Why did the EFF have a good start to their future? There is an emotional connection with their message or cause, because the ANC has created a void in that area. Their challenge will be how to build the emotional connection with their organisation, which takes time. And as Cope discovered, the comfortable benches of parliament is not exactly an easy place from which to develop this connection. There seems to be an emotional connection between followers and Julius Malema, probably because he advocates their cause so fearlessly. Another prominent leader commented to me that Malema wasn’t courageous but desperate. While this may have been true in the beginning stages, I am not sure that this is still the case. Possible desperation has grown into courage, which has probably transformed into confidence after election results. But are they the only alternative? Perhaps so for those who are desperate for economic change, who are impatient with ANC performance. So the future bodes well for the EFF, unless they, like others, become their own worst enemy while navigating their way through the ego infested mine fields of formal politics.

Any question as to why Agang failed dismally? And why did Cope not last? It becomes clear, doesn’t it?

As long as the ANC delivers at an average pace and builds their brand, they are probably going to be unbeatable for a long time to come. However, they are moving in the wrong direction with emotional connections slowly disappearing, and their logical case becoming weaker as the years roll on, as indicated by the recent drop of a few percentage points in their support base. They are their own worst enemy.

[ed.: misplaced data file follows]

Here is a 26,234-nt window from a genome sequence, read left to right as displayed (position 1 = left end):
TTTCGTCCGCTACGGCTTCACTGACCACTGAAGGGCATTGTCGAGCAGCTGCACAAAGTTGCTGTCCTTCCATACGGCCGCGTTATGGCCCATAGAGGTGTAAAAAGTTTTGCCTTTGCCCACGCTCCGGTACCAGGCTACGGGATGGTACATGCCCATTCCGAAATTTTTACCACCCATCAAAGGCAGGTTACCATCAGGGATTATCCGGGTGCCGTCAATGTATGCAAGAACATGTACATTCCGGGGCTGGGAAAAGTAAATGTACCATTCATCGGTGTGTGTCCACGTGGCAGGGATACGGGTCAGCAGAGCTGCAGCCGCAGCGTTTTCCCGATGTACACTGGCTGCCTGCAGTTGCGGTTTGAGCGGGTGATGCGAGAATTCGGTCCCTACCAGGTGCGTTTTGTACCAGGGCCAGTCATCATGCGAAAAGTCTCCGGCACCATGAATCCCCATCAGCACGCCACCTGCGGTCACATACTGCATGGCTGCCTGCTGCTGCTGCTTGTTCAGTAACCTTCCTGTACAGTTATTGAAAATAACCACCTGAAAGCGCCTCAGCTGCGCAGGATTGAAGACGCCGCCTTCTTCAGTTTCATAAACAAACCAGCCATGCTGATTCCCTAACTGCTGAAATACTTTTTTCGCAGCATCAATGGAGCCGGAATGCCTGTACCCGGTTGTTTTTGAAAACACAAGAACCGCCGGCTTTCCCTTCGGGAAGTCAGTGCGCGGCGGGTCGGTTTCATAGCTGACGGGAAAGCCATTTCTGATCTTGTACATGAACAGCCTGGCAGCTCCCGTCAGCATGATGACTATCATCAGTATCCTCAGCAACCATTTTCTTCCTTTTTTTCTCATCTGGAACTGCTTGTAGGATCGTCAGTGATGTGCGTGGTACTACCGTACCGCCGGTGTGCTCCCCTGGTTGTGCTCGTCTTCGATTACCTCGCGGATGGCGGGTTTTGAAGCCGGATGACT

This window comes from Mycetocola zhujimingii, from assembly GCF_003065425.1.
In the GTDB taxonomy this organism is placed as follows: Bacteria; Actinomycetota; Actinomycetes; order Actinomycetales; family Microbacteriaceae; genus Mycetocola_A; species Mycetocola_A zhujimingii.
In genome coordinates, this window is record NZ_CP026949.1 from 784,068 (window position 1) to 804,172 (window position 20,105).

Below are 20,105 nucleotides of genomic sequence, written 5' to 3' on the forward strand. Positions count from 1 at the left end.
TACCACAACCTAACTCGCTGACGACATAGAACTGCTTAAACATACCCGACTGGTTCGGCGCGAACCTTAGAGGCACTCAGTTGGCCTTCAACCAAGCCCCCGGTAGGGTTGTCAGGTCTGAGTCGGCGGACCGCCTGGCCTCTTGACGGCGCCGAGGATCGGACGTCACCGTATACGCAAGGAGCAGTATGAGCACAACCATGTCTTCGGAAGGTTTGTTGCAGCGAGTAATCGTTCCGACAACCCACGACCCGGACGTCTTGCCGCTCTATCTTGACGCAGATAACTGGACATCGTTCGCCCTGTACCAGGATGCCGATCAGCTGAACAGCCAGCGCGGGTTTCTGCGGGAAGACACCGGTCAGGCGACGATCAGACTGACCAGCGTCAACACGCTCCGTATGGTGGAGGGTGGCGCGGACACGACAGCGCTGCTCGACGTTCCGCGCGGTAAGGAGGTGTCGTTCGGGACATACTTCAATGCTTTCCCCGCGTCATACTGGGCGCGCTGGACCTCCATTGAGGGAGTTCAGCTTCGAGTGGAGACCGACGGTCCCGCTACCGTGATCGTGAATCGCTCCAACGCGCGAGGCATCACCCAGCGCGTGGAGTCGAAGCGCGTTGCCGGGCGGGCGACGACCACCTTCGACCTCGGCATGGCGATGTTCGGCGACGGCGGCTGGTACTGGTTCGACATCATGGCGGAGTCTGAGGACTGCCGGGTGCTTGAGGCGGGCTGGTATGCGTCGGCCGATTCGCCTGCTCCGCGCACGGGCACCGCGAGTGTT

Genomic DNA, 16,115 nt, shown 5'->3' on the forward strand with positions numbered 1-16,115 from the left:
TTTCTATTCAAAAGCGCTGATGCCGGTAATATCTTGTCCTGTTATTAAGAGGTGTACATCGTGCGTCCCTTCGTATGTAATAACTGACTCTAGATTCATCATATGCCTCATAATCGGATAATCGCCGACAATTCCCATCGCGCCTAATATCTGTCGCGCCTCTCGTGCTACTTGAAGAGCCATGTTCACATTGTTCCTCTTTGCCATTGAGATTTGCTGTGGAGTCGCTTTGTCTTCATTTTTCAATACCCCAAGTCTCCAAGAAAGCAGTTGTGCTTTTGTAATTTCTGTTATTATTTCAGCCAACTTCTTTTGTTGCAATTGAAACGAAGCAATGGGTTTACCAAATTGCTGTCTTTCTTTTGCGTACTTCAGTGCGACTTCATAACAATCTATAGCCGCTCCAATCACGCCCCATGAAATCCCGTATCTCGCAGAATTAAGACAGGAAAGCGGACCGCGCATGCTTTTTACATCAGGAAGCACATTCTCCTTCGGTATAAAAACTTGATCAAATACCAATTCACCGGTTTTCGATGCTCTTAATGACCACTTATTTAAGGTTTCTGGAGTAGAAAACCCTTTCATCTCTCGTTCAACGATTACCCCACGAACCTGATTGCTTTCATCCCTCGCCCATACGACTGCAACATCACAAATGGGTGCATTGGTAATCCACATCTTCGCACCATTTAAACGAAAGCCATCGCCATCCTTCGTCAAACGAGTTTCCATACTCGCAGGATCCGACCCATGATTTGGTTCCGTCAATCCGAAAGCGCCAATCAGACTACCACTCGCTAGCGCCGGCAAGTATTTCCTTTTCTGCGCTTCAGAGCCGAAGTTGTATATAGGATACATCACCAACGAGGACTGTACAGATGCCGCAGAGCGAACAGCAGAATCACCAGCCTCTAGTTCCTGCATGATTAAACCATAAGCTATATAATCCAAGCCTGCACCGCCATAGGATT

The DA will never catch them, unless something dramatic happens on their side that builds emotional connections on all three levels – leaders, cause and organisation.

These principles are as relevant in any organisation. Many leaders are promoted into management positions, and are then followed because their reports have no choice. This reason may be sufficient because followers need their monthly salary after all. However, full potential of leaders, followers and organisations are only achieved when leaders can create that emotional connection on one, two or even three levels.

 The ANC must become humble of their own accord and take note of the above. The DA will have to go back to the drawing board, because they don’t seem to see the above picture, as indicated by their near blunder of bringing Dr Ramphele on board. The EFF will have to keep their momentum going by working harder at those emotional connections and positioning their logical argument more clearly. As for the rest, just demonstrate emotional intelligence and courage by moving on and out of politics.

Adriaan Groenewald is a leadership expert and commentator. Follow him on Twitter: @AdriaanG_LP or @LeadershipPform. Furthermore you can contact him on email: adriaan@leadershipplatform.com.

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ABOUT THE AUTHOR

Adriaan Groenewald

Adriaan, as an accomplished author and leadership advisor, has been interviewing and working with top leaders for more than 15 years. He is the Co-Founder and CEO of Leadership Platform. (Twitter: @AdriaanG_LP)

Call: +27 (0)12 653 3022
Email: info@leadershipplatform.com